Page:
19 Nov 2021 | 03:46 | News
Azeem Rafiq said it was his “dream” to play for England, but rather than runs and wickets it is his words that may end up having a lasting effect on the national team.
Rafiq’s emotional and extraordinary testimony to a Department for Digital, Culture, Media and Sport select committee on Tuesday was the moment that the Yorkshire racism scandal crashed into the England dressing room.
For 18 months, the England men’s team, the shop window for the game in this country, has wrestled with issues of diversity, inclusion and discrimination in the wake of the death of George Floyd and the Black Lives Matter movement that followed.
To take the knee or not take the knee. Standing in a line wearing a T-shirt bearing a slogan. How to deal with offensive tweets from almost a decade ago.
All the while, the allegations made by Rafiq were running in parallel. Yorkshire’s mess. Not England’s problem.
As details dripped out, England players from the past were implicated or named, but there was still some distance between the national side and the unfolding shambles at Headingley.
That all changed in a 24-hour period.
Firstly, Adil Rashid, an influential and indispensable member of the England white-ball set-up, corroborated one of Rafiq’s claims.
Then Rafiq himself, giving evidence on a seismic day for cricket in this country, peeled back the curtain to reveal what has gone on when some of the finest players in the land were behind closed doors.
Claims that Gary Ballance, Rafiq’s former team-mate at Yorkshire, used ‘Kevin’ to describe a person of colour had previously been leaked into the public domain.
At the DCMS, Rafiq went further, alleging the use of the term was so commonplace that Ballance used it in the England dressing room during his four-year international career.
“Kevin was something that Gary used to describe everyone of colour,” said Rafiq. “And that was an open secret within the England dressing room. It was used in a derogatory manner.”
According to Rafiq, former England batter Alex Hales even named his dog ‘Kevin’ as an in-joke.
“Gary and Alex Hales got really close when they played for England together, that’s my understanding,” he said. “Alex went on to name his dog Kevin because he was black. It’s disgusting how much of a joke it was.”
Hales has since “categorically and absolutely” denied there was any racial connotation to the name given to his dog.
Ballance being at the centre of the Rafiq story is uncomfortable for England Test captain Joe Root.
The two have been close throughout their career with club and country – no one played alongside Ballance more often for England than Root.
Root has said he never witnessed incidents of racism at Yorkshire, a statement that “hurt” Rafiq.
“To be clear, Root is a good man,” said Rafiq. “He’s never engaged in racist language.”
However, Rafiq added that Root had been Ballance’s housemate and, before he became an England player, had been “involved in a lot of those socialising nights out” when a racist term about Rafiq’s Pakistani heritage was used towards him.
“He might not remember it, but it just shows how normal it was in that environment in that institution that a man like him doesn’t see it for what it is,” said Rafiq.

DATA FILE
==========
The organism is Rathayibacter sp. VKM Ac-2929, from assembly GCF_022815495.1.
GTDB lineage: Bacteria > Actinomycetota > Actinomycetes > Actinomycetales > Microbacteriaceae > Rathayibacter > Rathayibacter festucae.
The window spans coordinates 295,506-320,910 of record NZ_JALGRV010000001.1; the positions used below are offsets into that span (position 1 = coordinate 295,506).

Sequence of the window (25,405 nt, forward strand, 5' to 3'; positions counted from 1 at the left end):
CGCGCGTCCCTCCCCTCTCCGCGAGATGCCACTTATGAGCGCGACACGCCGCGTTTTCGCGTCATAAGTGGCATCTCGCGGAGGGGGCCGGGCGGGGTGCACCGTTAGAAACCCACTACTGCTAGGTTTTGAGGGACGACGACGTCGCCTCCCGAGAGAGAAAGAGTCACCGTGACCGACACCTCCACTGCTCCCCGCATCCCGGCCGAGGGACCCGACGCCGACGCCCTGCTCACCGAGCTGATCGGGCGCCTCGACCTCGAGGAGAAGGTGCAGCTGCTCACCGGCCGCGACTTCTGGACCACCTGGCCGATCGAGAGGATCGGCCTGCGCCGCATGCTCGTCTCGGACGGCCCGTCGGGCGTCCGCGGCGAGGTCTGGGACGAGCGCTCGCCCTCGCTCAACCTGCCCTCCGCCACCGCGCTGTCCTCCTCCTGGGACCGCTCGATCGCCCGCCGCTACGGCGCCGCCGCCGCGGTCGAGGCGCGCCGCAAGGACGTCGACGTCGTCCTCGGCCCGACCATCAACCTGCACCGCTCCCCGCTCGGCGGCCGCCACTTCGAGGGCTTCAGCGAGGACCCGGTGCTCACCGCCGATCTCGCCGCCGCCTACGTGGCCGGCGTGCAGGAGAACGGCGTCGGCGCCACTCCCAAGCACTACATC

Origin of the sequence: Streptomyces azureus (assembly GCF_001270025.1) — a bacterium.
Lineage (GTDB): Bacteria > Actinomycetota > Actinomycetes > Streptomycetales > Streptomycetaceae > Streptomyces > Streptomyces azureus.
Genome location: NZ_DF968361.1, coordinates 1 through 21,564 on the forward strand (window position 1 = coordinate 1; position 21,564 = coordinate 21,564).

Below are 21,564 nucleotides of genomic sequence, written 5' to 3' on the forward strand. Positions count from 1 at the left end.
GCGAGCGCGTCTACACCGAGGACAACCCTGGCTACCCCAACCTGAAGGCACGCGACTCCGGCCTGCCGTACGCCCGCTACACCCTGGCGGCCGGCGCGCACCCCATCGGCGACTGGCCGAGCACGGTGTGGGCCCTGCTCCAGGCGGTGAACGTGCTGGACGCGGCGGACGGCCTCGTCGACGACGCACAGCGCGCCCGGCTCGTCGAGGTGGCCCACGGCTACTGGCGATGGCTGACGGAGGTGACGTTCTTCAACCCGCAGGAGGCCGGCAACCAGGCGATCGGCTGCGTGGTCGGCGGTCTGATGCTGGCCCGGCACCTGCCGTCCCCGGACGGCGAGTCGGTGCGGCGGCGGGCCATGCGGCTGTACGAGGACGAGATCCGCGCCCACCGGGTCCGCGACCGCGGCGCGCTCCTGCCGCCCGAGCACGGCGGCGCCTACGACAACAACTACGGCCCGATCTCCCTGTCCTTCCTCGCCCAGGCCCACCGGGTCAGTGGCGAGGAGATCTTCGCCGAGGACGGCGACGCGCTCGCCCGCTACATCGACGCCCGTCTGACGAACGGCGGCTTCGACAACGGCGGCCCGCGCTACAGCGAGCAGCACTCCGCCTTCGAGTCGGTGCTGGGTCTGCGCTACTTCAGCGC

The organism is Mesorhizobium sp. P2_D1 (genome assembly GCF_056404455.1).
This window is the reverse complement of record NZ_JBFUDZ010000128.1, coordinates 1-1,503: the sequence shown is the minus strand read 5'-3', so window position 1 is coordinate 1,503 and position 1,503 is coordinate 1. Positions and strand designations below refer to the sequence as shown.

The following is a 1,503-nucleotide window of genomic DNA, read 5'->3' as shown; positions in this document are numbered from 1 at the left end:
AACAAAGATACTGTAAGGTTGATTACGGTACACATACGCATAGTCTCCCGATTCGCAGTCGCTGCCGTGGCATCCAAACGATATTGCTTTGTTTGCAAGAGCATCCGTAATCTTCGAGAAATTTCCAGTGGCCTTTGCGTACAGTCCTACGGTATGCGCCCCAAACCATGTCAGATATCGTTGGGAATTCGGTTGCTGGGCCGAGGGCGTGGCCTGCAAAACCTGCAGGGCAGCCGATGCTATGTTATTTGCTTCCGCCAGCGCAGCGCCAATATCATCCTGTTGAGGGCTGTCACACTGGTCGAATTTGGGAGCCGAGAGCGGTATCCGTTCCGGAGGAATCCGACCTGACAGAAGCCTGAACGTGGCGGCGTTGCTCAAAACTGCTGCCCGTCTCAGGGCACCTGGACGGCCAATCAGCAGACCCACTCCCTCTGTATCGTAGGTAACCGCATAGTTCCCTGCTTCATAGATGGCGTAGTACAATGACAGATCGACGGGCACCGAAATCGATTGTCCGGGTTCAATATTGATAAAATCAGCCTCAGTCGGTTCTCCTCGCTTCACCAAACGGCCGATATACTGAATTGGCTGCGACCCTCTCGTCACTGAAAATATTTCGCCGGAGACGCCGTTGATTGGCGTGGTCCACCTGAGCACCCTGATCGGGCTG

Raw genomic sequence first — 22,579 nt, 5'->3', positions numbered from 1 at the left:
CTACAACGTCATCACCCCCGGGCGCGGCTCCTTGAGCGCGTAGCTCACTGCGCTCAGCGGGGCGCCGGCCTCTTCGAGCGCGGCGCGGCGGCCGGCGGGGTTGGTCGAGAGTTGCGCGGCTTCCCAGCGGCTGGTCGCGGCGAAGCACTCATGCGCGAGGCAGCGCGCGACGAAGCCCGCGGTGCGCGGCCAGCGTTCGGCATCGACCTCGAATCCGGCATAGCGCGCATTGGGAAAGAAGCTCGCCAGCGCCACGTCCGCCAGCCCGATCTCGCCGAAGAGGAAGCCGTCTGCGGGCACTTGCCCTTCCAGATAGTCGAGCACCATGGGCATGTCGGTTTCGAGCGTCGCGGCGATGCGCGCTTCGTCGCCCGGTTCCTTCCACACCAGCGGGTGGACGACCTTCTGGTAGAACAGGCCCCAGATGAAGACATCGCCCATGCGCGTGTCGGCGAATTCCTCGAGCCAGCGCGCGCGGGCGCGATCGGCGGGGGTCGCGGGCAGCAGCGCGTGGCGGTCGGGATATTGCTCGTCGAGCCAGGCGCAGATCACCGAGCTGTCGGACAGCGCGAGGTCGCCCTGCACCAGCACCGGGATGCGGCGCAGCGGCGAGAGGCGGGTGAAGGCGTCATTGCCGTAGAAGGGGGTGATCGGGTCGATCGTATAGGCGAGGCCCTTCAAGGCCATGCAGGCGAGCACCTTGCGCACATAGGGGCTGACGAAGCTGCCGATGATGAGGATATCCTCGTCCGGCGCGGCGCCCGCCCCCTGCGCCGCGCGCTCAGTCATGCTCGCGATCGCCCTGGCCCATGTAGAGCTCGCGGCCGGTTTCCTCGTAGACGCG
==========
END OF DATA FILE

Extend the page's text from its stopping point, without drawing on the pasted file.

“It’s not going to affect Joe, it’s something I remember every day. But I don’t expect Joe to.”
Root has done much to guide England’s stance on inclusion, tolerance and showing cricket can be for everyone. Growing into his role as captain, Root has had to take a lead on these difficult issues.
This, remember, is the man who called out West Indies pace bowler Shannon Gabriel when he used a homophobic slur in the middle of a Test.
Further back, the diversity of the England men’s team that won the World Cup in 2019 was celebrated.
After their victory in a barely believable final, one of the greatest moments in British sporting history, white-ball captain Eoin Morgan revealed an exchange he had with Rashid.
“I spoke to Adil Rashid and he said Allah was definitely with us,” said Morgan.
“It epitomises our team. Quite diverse backgrounds and cultures and guys that grew up in different countries.”
Now, what has gone on inside the England dressing room is in question.
Following Rafiq’s testimony, England and Wales Cricket Board chief executive Tom Harrison was asked about the ‘Kevin’ term and what would happen if it was found to have been used among the England team.
“You were fairly quick to ban Ollie Robinson,” said DCMS select committee chair, MP Julian Knight.
While that is investigated, the immediate repercussion will be Rafiq’s claims hanging over the England team as they prepare for the Ashes.
Apart from Root, there are seven other members of England’s Ashes squad that played international cricket alongside Ballance. You can be sure that, at some point, these players will be publicly asked if they ever heard the ‘Kevin’ term while on international duty.
Even if gestures like taking the knee and ‘moments of unity’ are well-intended, change in English cricket will only be felt when the national teams present a fair reflection of society.
The last time the England Test side handed a debut to a British-born black man was in 2010. There are just four non-white women to have ever played for England in any format.
England teams can only draw on talent from the domestic game, and Rafiq was keen to stress the difficulties non-white players have transitioning from academies to the professional ranks.
“The ECB has been aware of importance of this agenda – not just racism, but diversity and equity,” said Harrison.
“What we have struggled with is getting our first-class game to wake up. If we are not in an emergency, we are approaching one.
“We need to look at dressing room culture across the country.”
Thanks to Rafiq, it is England’s changing room culture that is about to come under scrutiny.